If you haven’t heard of square foot gardening, you’re about to learn one of the most useful and versatile gardening techniques ever created. Conceived by Mel Bartholomew, author of Square Foot Gardening, the techniques have been enthusiastically adopted by gardeners all over the world. Square foot gardening is eminently suited for container gardening, patio and roof gardening, backyard gardening, organic gardening, herb gardens, vegetable gardens, flower gardens and more.
The idea behind square foot gardening is to maximize growing space by subdividing a garden plot into one foot squares, and replanting them as soon as you finish harvesting the crop from the last plant. This keeps the soil in use, and by paying attention to which crops you grow in which square, you avoid depleting the soil of important nutrients.
The basic concept is to start small. Bartholomew asserts that a four square foot garden provides just enough harvest for one person. Many schools, community gardens and home gardeners start even smaller. One city apartment dweller gardened in four square wicker plastic lined wicker wastebaskets bought for a dollar apiece at the dollar store.
The first step is building or buying a box in which to garden. Any container that can hold 6-8 inches of soil, and has drainage holes in the bottom will work. If you want to be more “serious” you can find some great information on the best grow box here, these are great for city gardens. Then, instead of potting soil, Bartholomew recommends what he calls Mel’s mix: 1/3 vermiculite, 1/3 peat moss and 1/3 compost. A 5 pound bag of each will more than fill a square foot garden.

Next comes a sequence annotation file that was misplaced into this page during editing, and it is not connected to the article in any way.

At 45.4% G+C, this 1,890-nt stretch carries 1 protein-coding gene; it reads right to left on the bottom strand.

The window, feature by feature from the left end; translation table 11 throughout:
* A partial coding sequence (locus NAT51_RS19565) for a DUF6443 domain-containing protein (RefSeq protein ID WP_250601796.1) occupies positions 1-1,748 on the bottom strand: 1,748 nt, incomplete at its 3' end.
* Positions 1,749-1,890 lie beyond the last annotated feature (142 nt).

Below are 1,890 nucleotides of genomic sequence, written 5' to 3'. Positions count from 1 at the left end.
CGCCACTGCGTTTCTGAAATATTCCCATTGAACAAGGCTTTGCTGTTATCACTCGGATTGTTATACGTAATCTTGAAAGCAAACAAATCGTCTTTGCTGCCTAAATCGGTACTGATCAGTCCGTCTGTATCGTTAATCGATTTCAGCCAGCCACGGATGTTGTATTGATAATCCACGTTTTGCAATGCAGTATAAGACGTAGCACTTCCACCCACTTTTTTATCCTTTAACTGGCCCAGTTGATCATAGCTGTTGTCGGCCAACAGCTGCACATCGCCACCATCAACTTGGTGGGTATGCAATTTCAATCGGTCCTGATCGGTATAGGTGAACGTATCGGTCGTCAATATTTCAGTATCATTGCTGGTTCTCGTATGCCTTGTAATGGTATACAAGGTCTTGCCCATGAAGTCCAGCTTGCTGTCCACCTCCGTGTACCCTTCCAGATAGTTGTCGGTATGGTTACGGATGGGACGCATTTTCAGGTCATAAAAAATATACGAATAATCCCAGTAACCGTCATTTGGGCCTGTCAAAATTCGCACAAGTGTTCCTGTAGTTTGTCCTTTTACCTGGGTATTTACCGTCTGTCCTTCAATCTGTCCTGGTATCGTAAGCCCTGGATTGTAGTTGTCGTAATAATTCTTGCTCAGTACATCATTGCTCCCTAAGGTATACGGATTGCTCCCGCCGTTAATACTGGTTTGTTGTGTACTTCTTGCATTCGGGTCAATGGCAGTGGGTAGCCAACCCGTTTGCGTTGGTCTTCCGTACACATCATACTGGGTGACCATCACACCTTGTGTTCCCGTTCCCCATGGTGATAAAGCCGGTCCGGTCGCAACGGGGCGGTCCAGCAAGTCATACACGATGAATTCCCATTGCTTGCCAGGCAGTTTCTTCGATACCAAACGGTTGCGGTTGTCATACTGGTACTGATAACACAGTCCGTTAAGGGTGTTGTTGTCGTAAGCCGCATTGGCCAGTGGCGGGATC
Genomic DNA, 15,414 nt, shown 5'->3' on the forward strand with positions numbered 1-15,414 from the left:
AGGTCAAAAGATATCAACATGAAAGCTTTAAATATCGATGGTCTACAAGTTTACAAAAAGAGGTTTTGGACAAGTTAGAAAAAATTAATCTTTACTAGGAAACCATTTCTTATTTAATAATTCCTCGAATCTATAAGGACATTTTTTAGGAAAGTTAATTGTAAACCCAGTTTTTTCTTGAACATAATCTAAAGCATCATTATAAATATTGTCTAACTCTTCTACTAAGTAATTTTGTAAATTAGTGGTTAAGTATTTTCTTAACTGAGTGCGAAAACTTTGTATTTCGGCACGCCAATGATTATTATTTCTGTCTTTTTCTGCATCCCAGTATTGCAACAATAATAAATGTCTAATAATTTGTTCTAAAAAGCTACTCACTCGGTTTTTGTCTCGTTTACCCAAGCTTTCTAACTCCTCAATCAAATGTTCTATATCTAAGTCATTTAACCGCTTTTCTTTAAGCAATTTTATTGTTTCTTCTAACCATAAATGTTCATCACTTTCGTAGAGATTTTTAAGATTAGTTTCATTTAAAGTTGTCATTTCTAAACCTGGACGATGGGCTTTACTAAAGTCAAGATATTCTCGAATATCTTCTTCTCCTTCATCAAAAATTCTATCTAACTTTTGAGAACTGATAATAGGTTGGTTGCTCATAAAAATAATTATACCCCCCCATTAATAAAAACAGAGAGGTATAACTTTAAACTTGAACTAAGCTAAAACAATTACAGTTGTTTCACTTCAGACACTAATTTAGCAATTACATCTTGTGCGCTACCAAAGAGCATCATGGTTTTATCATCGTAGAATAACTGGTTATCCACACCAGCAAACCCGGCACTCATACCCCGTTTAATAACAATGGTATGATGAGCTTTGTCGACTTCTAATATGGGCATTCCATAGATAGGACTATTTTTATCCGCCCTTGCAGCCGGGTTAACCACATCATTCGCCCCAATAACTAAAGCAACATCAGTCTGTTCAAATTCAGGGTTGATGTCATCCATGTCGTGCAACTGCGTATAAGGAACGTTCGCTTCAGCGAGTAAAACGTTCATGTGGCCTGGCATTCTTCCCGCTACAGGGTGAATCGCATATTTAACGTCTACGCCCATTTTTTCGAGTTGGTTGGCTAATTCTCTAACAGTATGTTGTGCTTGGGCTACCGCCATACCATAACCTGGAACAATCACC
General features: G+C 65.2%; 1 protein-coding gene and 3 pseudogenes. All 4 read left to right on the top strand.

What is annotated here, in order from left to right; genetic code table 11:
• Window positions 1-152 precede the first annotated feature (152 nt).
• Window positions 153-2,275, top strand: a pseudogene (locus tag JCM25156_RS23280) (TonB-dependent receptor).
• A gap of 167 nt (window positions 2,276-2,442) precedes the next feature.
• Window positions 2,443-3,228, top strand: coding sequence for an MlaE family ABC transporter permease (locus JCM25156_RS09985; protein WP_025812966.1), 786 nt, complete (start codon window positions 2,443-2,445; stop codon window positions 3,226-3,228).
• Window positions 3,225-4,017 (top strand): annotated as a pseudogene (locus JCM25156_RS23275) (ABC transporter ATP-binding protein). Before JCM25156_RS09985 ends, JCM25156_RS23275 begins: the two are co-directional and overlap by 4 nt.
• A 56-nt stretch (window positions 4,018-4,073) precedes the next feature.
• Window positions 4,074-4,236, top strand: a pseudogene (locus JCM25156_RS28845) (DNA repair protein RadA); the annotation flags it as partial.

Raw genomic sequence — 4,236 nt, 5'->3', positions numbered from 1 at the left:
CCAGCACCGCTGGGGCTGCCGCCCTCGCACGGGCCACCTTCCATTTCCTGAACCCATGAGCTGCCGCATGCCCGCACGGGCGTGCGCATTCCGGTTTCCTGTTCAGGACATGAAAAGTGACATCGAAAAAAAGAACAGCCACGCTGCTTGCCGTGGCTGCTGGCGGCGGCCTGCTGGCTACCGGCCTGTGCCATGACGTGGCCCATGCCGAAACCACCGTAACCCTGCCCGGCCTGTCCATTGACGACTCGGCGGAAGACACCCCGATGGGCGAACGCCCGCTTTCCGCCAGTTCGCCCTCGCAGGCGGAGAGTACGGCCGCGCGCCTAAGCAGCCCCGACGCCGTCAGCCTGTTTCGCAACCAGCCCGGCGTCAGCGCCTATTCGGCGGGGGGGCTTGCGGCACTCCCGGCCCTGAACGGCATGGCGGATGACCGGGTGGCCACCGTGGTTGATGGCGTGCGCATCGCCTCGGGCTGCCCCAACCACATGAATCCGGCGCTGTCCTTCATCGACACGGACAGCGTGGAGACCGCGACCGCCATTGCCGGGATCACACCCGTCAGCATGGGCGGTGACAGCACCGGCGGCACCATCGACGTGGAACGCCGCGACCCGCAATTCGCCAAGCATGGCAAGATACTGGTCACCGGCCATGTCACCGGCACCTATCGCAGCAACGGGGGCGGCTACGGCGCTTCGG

Choose a nice, sunny spot to place your garden, and then decide what plants to grow. How many plants you have, and what types, depends on the recommended spacing between plants which you’ll find on the back of the seed packets. Depending on the needs of the specific seedlings, you can plant one, four, nine or even sixteen plants in each square foot.
Harvest the crop in each square foot when it’s ready, and continue harvesting until it’s no longer producing fruit or vegetables. At that point, uproot the plants in that square (use them for compost!), and plant another, different crop. By refilling and rotating the crops, you avoid depleting the natural nutrients of the soil, and keep every bit of space productive throughout an entire growing season. This way you’ll never need to “plant” fake grass to get a little green.
And since the author’s first book did so well, he has created a second as well. You can find it on Amazon here, just follow the link and get your own copy of both one and two. They are well worth it for any urban dweller!